The image that came to mind today was of an olde tyme vaudeville show with me, in a white-curled wig and scarlet coat sporting gold epaulettes, sitting at the helm of a painted cardboard replica of Mabrouka. Long panels cut out in the shape and decorated in the blue and while of little wavelets stretch across the stage in front of me and behind me with small boys hidden in the wings stage left and stage right to move them back and forth, up and down, immitating the ruffled waters of Sutil Channel. Several larger panels form a backdrop in shades of green and purple, grey and white, each representing a set of islands or mountains of varying distance away. Albeit in a slower, more dignified dance, they, too, shift back and forth to match my perspective as I sail toward the shores of Read Island, then tack back to Cortes. I don't know what my lines are. Something witty to entertain the audience, I'm sure. Perhaps, "Ah, the sublime life of a sailor," or "Say there cabin boy, it's time for tea!" I can see the crowd reaching for their stash of rotten tomatoes even now.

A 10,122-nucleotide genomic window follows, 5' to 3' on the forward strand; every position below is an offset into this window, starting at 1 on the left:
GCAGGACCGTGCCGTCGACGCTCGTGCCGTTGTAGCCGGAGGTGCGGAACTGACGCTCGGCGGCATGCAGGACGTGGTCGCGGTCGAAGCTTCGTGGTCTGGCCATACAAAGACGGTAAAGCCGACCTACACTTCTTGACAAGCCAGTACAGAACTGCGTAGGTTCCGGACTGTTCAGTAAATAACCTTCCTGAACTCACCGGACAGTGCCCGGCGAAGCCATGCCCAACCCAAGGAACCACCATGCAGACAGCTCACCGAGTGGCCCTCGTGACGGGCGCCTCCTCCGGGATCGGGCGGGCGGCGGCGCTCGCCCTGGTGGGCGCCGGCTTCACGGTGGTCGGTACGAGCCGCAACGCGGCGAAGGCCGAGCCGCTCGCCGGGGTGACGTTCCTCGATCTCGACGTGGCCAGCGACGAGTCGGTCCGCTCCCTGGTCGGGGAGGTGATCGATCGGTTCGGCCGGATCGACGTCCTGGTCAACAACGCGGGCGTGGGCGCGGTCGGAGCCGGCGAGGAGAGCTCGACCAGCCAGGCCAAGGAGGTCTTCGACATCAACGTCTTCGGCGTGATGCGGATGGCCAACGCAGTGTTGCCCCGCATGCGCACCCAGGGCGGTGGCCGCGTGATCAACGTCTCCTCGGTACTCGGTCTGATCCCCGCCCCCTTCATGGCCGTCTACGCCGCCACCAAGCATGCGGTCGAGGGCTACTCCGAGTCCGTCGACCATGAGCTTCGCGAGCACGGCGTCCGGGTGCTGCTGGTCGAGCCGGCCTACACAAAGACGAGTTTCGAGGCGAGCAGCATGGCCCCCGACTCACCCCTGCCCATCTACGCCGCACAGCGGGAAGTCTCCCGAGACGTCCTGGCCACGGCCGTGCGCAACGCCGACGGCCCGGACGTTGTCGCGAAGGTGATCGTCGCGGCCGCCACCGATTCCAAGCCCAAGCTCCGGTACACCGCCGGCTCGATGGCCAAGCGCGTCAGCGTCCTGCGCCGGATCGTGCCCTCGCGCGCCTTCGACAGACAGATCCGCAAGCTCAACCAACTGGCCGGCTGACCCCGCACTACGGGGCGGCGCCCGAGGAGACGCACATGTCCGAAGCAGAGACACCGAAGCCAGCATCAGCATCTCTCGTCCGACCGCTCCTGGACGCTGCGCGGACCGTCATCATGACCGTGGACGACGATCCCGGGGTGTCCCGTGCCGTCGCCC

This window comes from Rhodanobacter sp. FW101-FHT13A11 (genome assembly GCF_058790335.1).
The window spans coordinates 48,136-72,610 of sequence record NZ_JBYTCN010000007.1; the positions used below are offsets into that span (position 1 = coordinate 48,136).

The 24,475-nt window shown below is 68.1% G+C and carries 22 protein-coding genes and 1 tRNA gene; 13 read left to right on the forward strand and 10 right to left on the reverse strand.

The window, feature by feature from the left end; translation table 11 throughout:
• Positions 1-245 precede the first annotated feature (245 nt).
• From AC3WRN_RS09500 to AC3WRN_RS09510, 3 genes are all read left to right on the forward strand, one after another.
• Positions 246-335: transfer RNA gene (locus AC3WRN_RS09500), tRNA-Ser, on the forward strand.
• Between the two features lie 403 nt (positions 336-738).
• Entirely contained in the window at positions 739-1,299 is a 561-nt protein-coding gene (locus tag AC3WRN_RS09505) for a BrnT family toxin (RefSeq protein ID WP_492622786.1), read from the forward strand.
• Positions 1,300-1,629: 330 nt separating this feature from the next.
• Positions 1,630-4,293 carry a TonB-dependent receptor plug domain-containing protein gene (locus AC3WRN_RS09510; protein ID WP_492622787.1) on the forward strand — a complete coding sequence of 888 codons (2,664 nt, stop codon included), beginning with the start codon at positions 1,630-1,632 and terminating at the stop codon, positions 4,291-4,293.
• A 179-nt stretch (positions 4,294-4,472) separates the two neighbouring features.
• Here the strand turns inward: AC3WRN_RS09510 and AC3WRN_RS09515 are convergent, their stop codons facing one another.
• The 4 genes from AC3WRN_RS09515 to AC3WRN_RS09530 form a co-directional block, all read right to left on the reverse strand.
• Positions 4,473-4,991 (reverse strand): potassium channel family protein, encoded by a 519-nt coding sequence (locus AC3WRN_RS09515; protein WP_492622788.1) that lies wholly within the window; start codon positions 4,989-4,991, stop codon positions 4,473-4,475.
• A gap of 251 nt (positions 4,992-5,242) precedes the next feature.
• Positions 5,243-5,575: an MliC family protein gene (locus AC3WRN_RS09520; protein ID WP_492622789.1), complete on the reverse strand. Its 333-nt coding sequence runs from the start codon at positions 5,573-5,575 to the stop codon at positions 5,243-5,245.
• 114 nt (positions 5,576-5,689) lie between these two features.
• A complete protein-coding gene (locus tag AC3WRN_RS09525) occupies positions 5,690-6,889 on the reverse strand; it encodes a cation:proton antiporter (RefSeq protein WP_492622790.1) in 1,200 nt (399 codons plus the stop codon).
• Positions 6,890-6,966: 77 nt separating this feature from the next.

Wildlife Alert: I saw my first bald eagle since arriving in Desolation Sound. Is that weird? I thought I'd have seen dozens by now.
My imaginings dissolved with the breeze. Not far down Lewis Channel it became light enough that, riding on the crest of a small wave, Mabrouka would outrun the wind and the sails would slacken, sometimes allowing the main boom to swing across and block the genny, so I hauled in the headsail, tightened the main and mizzen sheets, and started the engine. It would be an hour or so run to Squirrel Cove and, thus, an early end to the day, but a relaxing evening is always good by me. Astern, I had noticed a couple of sailboats motoring along that would soon pass me up. Before they did, they veered off to the east and it stirred my curiosity about the setting of Lewis Channel, so I broke out my charts to get the bigger view. Ah, yes. They were headed up Teakerne Arm and that rang a bell. Trusty Dreamspeaker guide in hand, I read up on Teakerne and was reminded that it was on my list of recommended spots, with lovely Cassel Falls to set the tone and warm water swimming in Cassel Lake as the goal.